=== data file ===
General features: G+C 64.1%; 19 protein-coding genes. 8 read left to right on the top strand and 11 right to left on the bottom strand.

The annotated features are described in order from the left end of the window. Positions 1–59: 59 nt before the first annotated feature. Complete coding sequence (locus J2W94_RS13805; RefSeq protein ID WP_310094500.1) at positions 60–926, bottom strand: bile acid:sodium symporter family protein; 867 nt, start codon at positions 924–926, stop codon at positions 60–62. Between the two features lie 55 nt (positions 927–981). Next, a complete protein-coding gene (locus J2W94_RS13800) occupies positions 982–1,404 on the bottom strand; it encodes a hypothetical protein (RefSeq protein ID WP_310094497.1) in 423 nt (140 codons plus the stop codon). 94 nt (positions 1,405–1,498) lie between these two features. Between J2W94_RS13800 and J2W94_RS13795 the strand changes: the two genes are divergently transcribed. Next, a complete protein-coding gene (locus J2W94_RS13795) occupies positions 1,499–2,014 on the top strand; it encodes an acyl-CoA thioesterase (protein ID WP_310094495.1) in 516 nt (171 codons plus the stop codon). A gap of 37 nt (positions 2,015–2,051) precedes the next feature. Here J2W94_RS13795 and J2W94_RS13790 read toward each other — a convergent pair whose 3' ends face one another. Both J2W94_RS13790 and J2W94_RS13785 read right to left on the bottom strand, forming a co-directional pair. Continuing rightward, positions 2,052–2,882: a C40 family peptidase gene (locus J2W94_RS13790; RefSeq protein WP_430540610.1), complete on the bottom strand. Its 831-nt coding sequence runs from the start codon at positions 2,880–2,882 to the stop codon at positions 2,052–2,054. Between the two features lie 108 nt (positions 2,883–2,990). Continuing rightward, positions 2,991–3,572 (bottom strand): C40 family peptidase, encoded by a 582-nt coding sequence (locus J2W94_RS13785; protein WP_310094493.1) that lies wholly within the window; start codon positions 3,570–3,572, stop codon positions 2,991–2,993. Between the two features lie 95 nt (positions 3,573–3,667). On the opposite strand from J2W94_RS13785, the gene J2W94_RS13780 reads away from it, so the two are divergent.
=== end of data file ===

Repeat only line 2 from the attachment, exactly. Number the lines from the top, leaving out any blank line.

The annotated features are described in order from the left end of the window. Positions 1–59: 59 nt before the first annotated feature. Complete coding sequence (locus J2W94_RS13805; RefSeq protein ID WP_310094500.1) at positions 60–926, bottom strand: bile acid:sodium symporter family protein; 867 nt, start codon at positions 924–926, stop codon at positions 60–62. Between the two features lie 55 nt (positions 927–981). Next, a complete protein-coding gene (locus J2W94_RS13800) occupies positions 982–1,404 on the bottom strand; it encodes a hypothetical protein (RefSeq protein ID WP_310094497.1) in 423 nt (140 codons plus the stop codon). 94 nt (positions 1,405–1,498) lie between these two features. Between J2W94_RS13800 and J2W94_RS13795 the strand changes: the two genes are divergently transcribed. Next, a complete protein-coding gene (locus J2W94_RS13795) occupies positions 1,499–2,014 on the top strand; it encodes an acyl-CoA thioesterase (protein ID WP_310094495.1) in 516 nt (171 codons plus the stop codon). A gap of 37 nt (positions 2,015–2,051) precedes the next feature. Here J2W94_RS13795 and J2W94_RS13790 read toward each other — a convergent pair whose 3' ends face one another. Both J2W94_RS13790 and J2W94_RS13785 read right to left on the bottom strand, forming a co-directional pair. Continuing rightward, positions 2,052–2,882: a C40 family peptidase gene (locus J2W94_RS13790; RefSeq protein WP_430540610.1), complete on the bottom strand. Its 831-nt coding sequence runs from the start codon at positions 2,880–2,882 to the stop codon at positions 2,052–2,054. Between the two features lie 108 nt (positions 2,883–2,990). Continuing rightward, positions 2,991–3,572 (bottom strand): C40 family peptidase, encoded by a 582-nt coding sequence (locus J2W94_RS13785; protein WP_310094493.1) that lies wholly within the window; start codon positions 3,570–3,572, stop codon positions 2,991–2,993. Between the two features lie 95 nt (positions 3,573–3,667). On the opposite strand from J2W94_RS13785, the gene J2W94_RS13780 reads away from it, so the two are divergent.